• BPMN (Business Process Modeling and Notation) is focused on the detailed modeling of business processes; naturally enough, BPMN is increasingly used amongst the Business Analyst community.
  • UML Class diagrams may be used to detail data types, along with the relationships between data types; they are widely recognized amongst software developers, and a good alternative to using entity relationship diagrams for logical data modeling.

Coordinating multiple notations in a single model repository

UML is the native metamodel and notation of Sparx Enterprise Architect. Each additional notation (such as ArchiMate and BPMN) is provided as a MDG (Model-Driven Generator) technology within the tool. The UML specification provides for semantic extension of the UML through the mechanism of Profiles, Stereotypes and Tagged Values. Profiles are the heart of each MDG Technology, enhanced with Sparx tool specific details supporting new types of diagram notations and diagram toolboxes.

Using multiple notations within a single repository requires a disciplined approach in order maintain clarity. In brief, the best practice is to:

  • Restrict the elements of each notation to a separate root node.
  • Use the UML «Trace» dependency to provide an elegant way of relating elements belonging to different notations.

Add root node to your Sparx Enterprise Architect repository

You might not have realised that the File|New Project… menu option is something of a misnomer. Both EAP and FEAP files are actually self-contained model repositories, and can therefore contain multiple root nodes (just like a RDBMS hosted shared repository, whether accessed through an ODBC or Cloud connection). As a reminder, you can add a new root node into a repository by performing the following steps:

  1. If necessary, click View|Project Browser to open the Project Browser window.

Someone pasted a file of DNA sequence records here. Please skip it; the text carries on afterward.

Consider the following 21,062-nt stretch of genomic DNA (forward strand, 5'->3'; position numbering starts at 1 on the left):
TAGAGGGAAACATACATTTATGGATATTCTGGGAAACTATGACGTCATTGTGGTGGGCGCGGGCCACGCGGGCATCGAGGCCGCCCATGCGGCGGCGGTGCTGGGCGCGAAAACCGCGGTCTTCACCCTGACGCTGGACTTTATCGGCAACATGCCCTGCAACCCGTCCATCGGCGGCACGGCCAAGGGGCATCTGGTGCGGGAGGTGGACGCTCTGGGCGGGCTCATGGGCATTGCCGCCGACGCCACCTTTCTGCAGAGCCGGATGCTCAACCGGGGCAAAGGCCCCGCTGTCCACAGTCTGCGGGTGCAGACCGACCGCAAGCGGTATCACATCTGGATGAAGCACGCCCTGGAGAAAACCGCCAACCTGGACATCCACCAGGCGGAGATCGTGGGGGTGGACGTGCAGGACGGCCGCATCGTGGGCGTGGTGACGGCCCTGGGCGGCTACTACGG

2. Right-click inside the blank (white) area of the Project Browser window and then click Add|Add Root Node….
  3. The Create New Model (root node) window is displayed. Type MyCorporation (ArchiMate) into the Model Name field.
  4. In a similar way, create root nodes for:
    • MyCorporation (BPMN)
    • MyCorporation (UML)

Create a «Trace» dependency between elements belonging to different notations

As stated in the Unified Modeling Language 2.5 specification (p246):

"Models can have Abstraction Dependencies between them: refinement (stereotyped by «Refine» from the Standard Profile) or mapping (for example stereotyped by «Trace» from the Standard Profile). These are typically represented in more detail by Dependencies between the elements contained in the Models. Relationships between elements in different Models generally have no direct impact on the contents of the Models because each Model is meant to be complete. However, they are useful for tracing refinements and for keeping track of cross-references between models."

ArchiMate for an architectural understanding

For example, an ArchiMate Business Process Viewpoint diagram for Purchase Item might look as follows:

 

business-process-viewpoint-purchase-items.jpg

This provides a high-level overview of a core business process, with enough detail to inform stakeholders and decision making at a whole-enterprise level of abstraction.

BPMN for detailing business processes

BPMN can be used to detail the ArchiMate Business Process concept, as follows:

 

bpmn-purchase-items.jpg

UML for detailing the data entites

UML Classes can be used to detail the ArchiMate Business Object concept, as follows:

 

logical-data-modeling.jpg

Usually, diagrams should only contain a single notation. In the examples above, multiple notations are deliberately used to visualise «Trace» dependencies between the ArchiMate, BPMN and UML elements.

How-to add «Trace» dependencies between elements model elements

Best practice for adding «Trace» dependencies using a diagram is to:

  1. Temporarily add the required elements of the foreign notation to a diagram.
  2. Draw the «Trace» depencies between elements.
  3. Remove the foreign notation elements from the diagrams, whilst retaining the traceablity links within the model repository. (So, delete the foreign elements from the diagram, but NOT the repository).

Alternatively, you could use the Relationship Matrix functionality of Sparx Enterprise Architect (click Tools|Relationship Matrix to get started).

Summary

The UML specified «Trace» dependency (relationship) is an elegant way of tracing between different modeling notations. Sparx Enterprise Architect provides a wide coverage of modeling notations, by leveraging the UML Profiles mechanism, and enhancing it with MDG technologies. In practice, this enables a synergy of the ArchiMate, BPMN and UML notations. Models can be constructed as layered abstractions, moving from one notation to another to suit the level of detail required by the user and intended audience.

Published in Tutorials